Rebuttal: Doing things the right way at Caroga Lake
It is indeed a very big undertaking to create a music and arts festival anywhere, especially if memories of “the way it used to be” abound.
Is there a right way to get started? What should come first? The festival or the supporting services?
The design and vision for a series of programs and concerts is complicated. The ultimate hoped-for outcome is to see seats that are filled, an increasingly large audience, enthusiastic cheering after performances, and recognition of success within the nearby and larger community. The Caroga Lake Music Festival has consistently accomplished all of the above, and has been recognized for its tourism contributions by the Fulton County Center for Regional Growth (2018) and the Fulton County Regional Chamber of Commerce (this year). This is an outstanding vote of confidence and it is an important indication that Caroga Arts will have a strong future.
It makes no sense to me for the Caroga Arts Collective to have proceeded with construction of residential, dining and practice facilities at MyHil before “testing the waters,” and gaining a following. In the meantime, a real test of community interest and support grew along with the size of the festival and the number of fabulous musicians agreeing to be part of it. Yes, I was involved in the original idea to seek volunteers to prepare and drop off meals for the weekly group of musicians wherever they have a gathering spot. I have been the meal coordinator for several years.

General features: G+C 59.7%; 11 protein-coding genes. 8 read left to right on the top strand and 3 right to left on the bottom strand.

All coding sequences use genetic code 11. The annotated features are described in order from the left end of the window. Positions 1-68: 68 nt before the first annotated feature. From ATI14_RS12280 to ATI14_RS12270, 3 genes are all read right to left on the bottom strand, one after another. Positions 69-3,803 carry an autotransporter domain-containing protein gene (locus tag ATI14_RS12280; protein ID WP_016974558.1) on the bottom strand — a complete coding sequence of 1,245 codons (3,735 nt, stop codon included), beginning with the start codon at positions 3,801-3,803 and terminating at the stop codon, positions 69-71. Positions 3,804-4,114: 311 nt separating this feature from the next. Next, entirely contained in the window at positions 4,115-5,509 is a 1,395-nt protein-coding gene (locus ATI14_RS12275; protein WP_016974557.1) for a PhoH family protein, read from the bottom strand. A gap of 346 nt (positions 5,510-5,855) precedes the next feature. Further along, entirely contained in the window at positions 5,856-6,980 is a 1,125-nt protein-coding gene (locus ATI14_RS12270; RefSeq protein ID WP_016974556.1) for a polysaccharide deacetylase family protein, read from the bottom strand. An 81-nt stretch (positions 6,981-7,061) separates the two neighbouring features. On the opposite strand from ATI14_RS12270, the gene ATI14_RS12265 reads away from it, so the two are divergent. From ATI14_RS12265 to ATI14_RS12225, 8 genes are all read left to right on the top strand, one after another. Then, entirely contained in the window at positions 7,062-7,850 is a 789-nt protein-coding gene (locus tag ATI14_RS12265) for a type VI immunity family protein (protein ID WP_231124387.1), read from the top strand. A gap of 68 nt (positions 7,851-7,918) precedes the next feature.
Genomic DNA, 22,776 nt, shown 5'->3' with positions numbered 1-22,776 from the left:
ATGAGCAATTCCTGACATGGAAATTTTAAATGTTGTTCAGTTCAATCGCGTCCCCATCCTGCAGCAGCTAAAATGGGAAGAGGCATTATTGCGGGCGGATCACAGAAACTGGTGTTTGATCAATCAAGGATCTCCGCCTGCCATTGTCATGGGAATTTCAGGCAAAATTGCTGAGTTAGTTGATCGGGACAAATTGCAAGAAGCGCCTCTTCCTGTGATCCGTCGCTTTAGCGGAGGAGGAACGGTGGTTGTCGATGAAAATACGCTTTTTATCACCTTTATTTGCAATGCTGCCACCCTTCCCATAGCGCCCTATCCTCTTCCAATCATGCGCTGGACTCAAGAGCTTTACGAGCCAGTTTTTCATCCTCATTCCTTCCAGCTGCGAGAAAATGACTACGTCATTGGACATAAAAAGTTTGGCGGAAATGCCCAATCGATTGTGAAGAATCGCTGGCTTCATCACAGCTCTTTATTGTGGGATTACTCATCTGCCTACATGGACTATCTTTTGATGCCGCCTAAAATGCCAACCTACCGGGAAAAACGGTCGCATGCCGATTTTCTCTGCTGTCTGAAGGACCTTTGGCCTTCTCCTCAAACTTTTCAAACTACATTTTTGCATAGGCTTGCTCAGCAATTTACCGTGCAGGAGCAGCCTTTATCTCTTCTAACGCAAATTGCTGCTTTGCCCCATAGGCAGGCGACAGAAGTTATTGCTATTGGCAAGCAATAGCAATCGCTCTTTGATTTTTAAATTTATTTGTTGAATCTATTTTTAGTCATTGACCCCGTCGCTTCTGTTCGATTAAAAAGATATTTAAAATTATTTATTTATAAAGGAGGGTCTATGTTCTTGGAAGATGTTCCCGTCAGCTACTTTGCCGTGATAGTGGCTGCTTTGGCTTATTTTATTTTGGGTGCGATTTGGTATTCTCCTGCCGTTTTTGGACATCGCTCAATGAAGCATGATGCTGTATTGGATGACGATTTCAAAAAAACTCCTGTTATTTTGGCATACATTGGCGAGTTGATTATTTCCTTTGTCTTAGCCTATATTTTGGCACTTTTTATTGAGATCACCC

I volunteered to do this.
Every year, more folks join with friends or family, or even strangers, to team up and make a lunch or dinner, sharing the time, effort and expense. People who live on every lake around Caroga, as well as Johnstown and Gloversville, have chosen to become involved in the festival in the most basic of ways: Sharing a meal (or an extra bedroom), while gaining new friends, finding a way to be part of the excitement. I cherish this opportunity, and so do others.
When MyHil lights up the night with activity and overnight guests once again, people like me will sigh and remember the good times when the grass-roots efforts of the volunteers at Caroga Lake joined together to help change history and allow this community to thrive.
Howes Cave, Schoharie County